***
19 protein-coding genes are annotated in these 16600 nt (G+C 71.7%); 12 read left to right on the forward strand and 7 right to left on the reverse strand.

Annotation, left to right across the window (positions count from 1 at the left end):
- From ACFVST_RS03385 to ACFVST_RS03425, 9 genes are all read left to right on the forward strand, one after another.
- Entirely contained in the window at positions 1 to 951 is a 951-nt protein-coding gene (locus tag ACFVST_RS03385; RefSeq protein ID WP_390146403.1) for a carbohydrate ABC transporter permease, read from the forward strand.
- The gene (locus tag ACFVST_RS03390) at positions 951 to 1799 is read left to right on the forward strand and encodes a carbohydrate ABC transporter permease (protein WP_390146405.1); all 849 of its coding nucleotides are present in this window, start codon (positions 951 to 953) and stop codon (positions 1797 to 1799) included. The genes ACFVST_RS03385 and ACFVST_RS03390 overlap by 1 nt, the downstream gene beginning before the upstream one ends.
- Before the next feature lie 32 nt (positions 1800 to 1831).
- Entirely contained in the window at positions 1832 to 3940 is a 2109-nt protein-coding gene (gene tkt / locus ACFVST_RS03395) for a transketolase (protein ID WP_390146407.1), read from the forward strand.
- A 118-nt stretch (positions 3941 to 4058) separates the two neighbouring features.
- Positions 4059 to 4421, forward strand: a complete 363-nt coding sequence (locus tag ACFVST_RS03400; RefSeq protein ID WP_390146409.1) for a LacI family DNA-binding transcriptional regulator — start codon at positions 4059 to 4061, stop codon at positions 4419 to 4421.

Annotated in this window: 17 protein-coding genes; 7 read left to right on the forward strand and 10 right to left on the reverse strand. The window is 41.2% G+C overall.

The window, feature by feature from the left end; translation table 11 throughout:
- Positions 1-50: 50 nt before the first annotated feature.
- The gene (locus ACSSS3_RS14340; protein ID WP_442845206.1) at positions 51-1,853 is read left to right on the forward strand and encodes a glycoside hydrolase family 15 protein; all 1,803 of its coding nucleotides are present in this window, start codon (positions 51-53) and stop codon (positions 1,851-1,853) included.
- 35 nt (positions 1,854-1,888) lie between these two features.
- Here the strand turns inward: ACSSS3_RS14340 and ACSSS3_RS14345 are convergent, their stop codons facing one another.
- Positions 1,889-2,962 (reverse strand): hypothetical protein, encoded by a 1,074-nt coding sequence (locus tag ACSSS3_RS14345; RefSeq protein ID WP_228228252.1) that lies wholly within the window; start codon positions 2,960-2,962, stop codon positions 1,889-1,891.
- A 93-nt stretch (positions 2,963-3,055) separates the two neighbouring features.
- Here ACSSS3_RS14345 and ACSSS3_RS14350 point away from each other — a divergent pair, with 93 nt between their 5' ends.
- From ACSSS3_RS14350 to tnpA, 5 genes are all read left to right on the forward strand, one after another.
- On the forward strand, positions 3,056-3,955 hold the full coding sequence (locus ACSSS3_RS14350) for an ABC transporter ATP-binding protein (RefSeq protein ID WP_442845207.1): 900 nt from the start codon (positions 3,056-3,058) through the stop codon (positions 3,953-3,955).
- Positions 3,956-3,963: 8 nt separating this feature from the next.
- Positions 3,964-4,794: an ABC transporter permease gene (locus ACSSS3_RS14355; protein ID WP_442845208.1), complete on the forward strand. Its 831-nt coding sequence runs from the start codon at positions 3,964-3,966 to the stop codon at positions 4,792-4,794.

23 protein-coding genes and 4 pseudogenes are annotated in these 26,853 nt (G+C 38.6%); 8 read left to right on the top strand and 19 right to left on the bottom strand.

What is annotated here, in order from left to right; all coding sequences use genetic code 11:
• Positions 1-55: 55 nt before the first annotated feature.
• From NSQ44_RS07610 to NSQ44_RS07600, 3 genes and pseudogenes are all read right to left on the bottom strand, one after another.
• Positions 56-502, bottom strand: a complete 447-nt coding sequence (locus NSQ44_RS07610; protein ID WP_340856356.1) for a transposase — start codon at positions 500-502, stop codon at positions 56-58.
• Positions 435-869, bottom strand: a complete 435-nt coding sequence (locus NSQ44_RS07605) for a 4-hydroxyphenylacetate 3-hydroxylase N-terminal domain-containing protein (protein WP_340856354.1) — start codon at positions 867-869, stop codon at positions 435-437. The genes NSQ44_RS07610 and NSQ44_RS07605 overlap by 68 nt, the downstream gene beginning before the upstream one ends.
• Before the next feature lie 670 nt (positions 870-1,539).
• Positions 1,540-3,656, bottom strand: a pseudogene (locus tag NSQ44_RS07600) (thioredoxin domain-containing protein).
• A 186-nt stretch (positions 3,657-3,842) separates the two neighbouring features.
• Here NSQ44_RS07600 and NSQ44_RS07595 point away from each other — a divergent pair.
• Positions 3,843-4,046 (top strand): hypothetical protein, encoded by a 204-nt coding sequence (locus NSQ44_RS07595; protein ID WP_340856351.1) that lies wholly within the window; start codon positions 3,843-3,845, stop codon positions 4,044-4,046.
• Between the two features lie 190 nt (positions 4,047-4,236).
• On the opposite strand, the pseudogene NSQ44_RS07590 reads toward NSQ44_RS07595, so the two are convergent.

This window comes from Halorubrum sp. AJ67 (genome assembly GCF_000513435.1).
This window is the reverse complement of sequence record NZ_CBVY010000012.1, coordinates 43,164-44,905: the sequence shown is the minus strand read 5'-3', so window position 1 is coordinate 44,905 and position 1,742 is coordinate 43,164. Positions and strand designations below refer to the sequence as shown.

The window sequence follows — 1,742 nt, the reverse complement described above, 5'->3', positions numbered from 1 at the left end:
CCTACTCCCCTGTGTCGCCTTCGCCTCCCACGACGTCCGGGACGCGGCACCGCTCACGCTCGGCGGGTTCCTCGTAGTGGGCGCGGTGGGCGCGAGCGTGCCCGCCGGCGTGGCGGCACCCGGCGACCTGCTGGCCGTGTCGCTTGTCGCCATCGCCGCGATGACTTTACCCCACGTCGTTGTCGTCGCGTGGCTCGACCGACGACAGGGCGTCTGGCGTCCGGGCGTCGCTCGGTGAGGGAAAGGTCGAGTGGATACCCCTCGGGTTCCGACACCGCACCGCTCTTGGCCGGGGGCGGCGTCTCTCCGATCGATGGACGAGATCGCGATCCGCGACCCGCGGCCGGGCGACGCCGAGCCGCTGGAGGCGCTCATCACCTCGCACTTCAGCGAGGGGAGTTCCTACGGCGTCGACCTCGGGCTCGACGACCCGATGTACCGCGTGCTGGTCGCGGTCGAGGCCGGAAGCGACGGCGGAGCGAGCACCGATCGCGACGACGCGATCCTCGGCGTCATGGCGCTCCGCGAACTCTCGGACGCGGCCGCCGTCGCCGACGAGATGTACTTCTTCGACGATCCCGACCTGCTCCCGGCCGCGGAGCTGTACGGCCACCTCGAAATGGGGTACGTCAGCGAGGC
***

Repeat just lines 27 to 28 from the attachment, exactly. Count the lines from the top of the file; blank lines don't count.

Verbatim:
• Positions 56-502, bottom strand: a complete 447-nt coding sequence (locus NSQ44_RS07610; protein ID WP_340856356.1) for a transposase — start codon at positions 500-502, stop codon at positions 56-58.
• Positions 435-869, bottom strand: a complete 435-nt coding sequence (locus NSQ44_RS07605) for a 4-hydroxyphenylacetate 3-hydroxylase N-terminal domain-containing protein (protein WP_340856354.1) — start codon at positions 867-869, stop codon at positions 435-437. The genes NSQ44_RS07610 and NSQ44_RS07605 overlap by 68 nt, the downstream gene beginning before the upstream one ends.